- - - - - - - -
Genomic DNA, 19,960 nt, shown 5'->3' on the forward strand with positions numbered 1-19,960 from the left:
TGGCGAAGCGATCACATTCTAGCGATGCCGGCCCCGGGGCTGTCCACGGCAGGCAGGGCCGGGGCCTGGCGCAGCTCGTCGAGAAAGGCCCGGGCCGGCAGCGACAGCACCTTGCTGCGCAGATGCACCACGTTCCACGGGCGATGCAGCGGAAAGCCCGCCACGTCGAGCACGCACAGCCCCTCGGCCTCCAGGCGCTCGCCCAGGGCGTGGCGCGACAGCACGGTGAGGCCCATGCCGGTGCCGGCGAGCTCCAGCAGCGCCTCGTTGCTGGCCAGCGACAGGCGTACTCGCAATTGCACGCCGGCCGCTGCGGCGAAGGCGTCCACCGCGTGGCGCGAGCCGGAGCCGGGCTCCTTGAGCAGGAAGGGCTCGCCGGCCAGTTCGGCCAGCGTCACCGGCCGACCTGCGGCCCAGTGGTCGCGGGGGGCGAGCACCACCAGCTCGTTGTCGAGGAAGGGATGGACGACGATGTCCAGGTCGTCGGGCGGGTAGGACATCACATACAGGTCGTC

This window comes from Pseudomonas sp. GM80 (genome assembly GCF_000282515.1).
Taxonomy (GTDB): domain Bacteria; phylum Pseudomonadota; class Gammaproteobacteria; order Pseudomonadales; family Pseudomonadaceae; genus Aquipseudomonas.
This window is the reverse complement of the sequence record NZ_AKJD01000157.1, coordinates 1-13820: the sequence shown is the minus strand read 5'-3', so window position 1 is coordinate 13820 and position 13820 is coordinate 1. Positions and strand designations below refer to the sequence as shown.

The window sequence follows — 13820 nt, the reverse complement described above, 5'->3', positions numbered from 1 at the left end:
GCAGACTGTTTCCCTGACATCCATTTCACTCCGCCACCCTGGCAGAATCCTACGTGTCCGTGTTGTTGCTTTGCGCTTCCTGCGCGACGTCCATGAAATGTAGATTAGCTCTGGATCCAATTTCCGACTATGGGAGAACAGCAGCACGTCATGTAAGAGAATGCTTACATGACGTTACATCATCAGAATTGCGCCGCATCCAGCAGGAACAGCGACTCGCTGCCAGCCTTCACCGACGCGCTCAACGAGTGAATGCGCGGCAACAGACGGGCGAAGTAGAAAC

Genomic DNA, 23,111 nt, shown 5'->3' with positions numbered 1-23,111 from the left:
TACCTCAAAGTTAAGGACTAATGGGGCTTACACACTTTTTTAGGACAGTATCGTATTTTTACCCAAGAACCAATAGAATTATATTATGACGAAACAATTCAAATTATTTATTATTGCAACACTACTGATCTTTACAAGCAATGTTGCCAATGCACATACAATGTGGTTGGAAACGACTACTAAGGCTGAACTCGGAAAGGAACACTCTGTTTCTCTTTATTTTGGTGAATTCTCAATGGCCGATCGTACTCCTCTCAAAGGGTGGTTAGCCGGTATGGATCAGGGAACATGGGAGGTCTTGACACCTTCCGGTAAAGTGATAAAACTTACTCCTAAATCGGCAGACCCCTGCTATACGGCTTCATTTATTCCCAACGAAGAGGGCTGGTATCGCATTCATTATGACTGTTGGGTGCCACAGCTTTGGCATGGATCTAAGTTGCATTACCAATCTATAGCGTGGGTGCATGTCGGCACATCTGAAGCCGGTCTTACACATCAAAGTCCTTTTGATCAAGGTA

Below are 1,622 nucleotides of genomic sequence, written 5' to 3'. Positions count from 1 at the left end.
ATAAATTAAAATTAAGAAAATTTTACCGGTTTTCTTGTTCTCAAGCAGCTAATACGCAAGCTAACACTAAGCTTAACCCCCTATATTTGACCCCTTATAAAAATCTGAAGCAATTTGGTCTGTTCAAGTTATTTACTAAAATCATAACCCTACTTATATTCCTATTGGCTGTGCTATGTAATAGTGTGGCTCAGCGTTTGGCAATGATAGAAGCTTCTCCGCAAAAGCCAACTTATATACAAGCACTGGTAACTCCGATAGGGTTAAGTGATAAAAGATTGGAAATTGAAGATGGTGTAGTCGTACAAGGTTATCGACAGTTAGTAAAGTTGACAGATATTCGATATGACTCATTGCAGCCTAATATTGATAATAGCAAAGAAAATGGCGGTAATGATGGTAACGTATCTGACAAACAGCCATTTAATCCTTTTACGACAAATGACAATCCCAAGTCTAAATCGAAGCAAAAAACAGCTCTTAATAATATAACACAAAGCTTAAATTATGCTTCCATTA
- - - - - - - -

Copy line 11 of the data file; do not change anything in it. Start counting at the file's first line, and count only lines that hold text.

ATAAATTAAAATTAAGAAAATTTTACCGGTTTTCTTGTTCTCAAGCAGCTAATACGCAAGCTAACACTAAGCTTAACCCCCTATATTTGACCCCTTATAAAAATCTGAAGCAATTTGGTCTGTTCAAGTTATTTACTAAAATCATAACCCTACTTATATTCCTATTGGCTGTGCTATGTAATAGTGTGGCTCAGCGTTTGGCAATGATAGAAGCTTCTCCGCAAAAGCCAACTTATATACAAGCACTGGTAACTCCGATAGGGTTAAGTGATAAAAGATTGGAAATTGAAGATGGTGTAGTCGTACAAGGTTATCGACAGTTAGTAAAGTTGACAGATATTCGATATGACTCATTGCAGCCTAATATTGATAATAGCAAAGAAAATGGCGGTAATGATGGTAACGTATCTGACAAACAGCCATTTAATCCTTTTACGACAAATGACAATCCCAAGTCTAAATCGAAGCAAAAAACAGCTCTTAATAATATAACACAAAGCTTAAATTATGCTTCCATTA